Monday, August 19, 2019

Giving Birth


Watching my dear daughter go through the stages of birthing a new human into the world is a wonderful, difficult, scary, exciting, joyful experience. But it is called labor for a reason. It is also a huge, overwhelming task that encompasses the entire body, mind, heart and soul. 

I’ve been there. Twice. 

One question my daughter asked me as I wiped her brow and held her hand was, why would I ever think of having two children? Or more accurately, after 24 hours of labor contractions and no sleep, why oh why would anyone ever consider having another baby after this?

I could have laughed it off and said, ‘Oh, I was just crazy.’ Or skirted the issue with, ‘Really it wasn’t all that bad’. Or lied with the tried and tired phrase, ‘Oh, once you see that beautiful baby, you’ll forget all the pain’. But that’s not me, I don’t lie to my children. 

What did I say?

The simple answer is I knew I wanted two children, 3 years apart. And I thought my second birth process would be completely different than my first. That I’d do it better. That it would be easier. That because I’d been through it once, my experience would help. In most of the above, I was completely wrong. 

But I did it anyway. Again why?
  
Again, simple answer is I wanted to be a mom. Because I wanted to love, teach, watch, and help make babies grow into strong, creative, amazing adult people. 

And I wanted to do it better than my own childhood experience. I realize now that my desire to be a pre-school/kindergarten teacher and all my classes in education, development, nutrition and psychology were my way to learn better ways to parent. 

But there are so many more equally true answers. 

Life is precious. Each and every one, especially the ones you are privileged to bring into this crazy and chaotic world. 

Life is an amazing mystery. From conception to birth, the process the human body goes through to merge two microscopic elements into ears, eyes, skin, body, bones, blood, veins, muscle and mind into a unique, original, individual person is nature’s biggest and most thrilling secret construction project. 

Life is a miracle. Learning to see and feel and hear and touch. To kiss and walk and read and run and eat and sleep and make love is miraculous. Every day, each of us gets to breathe in new air, awaken our body, listen to our mind, hear new ideas and create with what we have in our lives on that day.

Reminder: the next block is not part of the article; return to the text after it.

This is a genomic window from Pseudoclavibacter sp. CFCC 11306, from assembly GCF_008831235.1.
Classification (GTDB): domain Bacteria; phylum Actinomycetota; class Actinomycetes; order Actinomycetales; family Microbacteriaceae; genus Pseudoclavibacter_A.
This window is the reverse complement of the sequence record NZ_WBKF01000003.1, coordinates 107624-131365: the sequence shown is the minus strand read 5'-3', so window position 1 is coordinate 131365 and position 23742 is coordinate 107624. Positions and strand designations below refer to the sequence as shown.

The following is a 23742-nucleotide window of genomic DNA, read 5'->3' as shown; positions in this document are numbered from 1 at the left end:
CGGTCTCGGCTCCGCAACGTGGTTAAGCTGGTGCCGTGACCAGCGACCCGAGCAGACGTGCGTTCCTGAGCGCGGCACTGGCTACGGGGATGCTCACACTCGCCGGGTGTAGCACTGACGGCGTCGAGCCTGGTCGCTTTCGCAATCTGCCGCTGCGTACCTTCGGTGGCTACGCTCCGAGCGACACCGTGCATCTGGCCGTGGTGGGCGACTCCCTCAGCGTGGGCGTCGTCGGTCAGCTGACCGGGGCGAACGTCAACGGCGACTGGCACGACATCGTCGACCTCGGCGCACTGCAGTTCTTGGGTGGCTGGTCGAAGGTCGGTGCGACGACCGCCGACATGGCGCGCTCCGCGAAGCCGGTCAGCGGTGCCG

Some days it might be just putting one foot in front of their other. Swinging on a swing. Planting a flower. Throwing clay. Singing. Reporting the news. Teaching. Walking the dog. 

And yes, life is also messy. There are many chills and spills and heart wrenching moments. But I think you’ll all agree it’s a roller coaster that, once we get on, most of us never want to get off.





Sunday, August 4, 2019

Hidden History


It all started out with small spot on the ceiling in the bathroom. It was a leak. The leak was fixed  but the ceiling needed re-painting. I ignored it. I had work to do, right?

And work I did: throwing bowls, vases, cups, mugs; building jars, vases, dishes; sculpting faces and bodies and masks. It all came together just in time for a spring show and my first featured gallery show in many years. 

I was happy, energized and relieved. And yet, I knew there was more to do. 

Staring at the ceiling. 

I woke up one morning and I just couldn’t take it anymore. I knew it was time to paint the bathroom ceiling. As we all know, one small step leads to big change. That small spot lead to painting the walls and replacing the light fixtures. 

And then, there was the walk-in closet. The black hole that has never been repainted since we built the house back in the 90’s. I’ve dusted in there and re-arranged and organized over the years, but I’ve never taken everything out. Yeah. 

Oh, but it didn’t stop there. 

Nope. In between painting the bathroom and closet, cleaning all the shelves and cupboards inside and out, trashing and donating unwanted items, I tackled the kitchen pantry. But still did I say, enough? No.

I looked over from the pantry into my utility room and was shocked to realize that room has not been repainted since my daughter was in high school. Hint: she’s married, pregnant and has a master’s degree.

I confess, I’m a candle hoarder. Inside those cupboards, I found stacks and stashes of used votives, tapers, pillars and jars. I found stacks of empty jars without candles waiting in case I needed them. A reformed basket hoarder, I was shocked to find in the back yet another stack of unused baskets. 

Time to recycle. And remember.

My utility room got a new coat of paint. I picked almost the same shade of yellow that’s been on the walls for years. Yellow is not my favorite color. I justified it then because I hate laundry and yellow is a happy, bright color for a small, dark room. 

But after I finished painting yesterday and began putting the room back together I saw what this yellow room really means to me. 

The primary color palette was used originally in both my children’s baby rooms. On the wall hangs their tiny primary colored handprints. Across are framed cards with encouraging words I received from my husband when I was trying to find my way from full time mom to artist. Above is a line up of my favorite tins gathered over the years, some gifts from my favorite Gram. And on each side of the sink sit hand-built vases with paw prints of my dear departed dog and cat. 


Rooms, cupboards, and closets hide and hold our history. Our memories of good times and bad. Happiness and fear. Like a time capsule or treasure chest, these covered dark places keep our lives preserved for a time when, if we are brave, we can open up, clear out, let in new light and smile at the memories.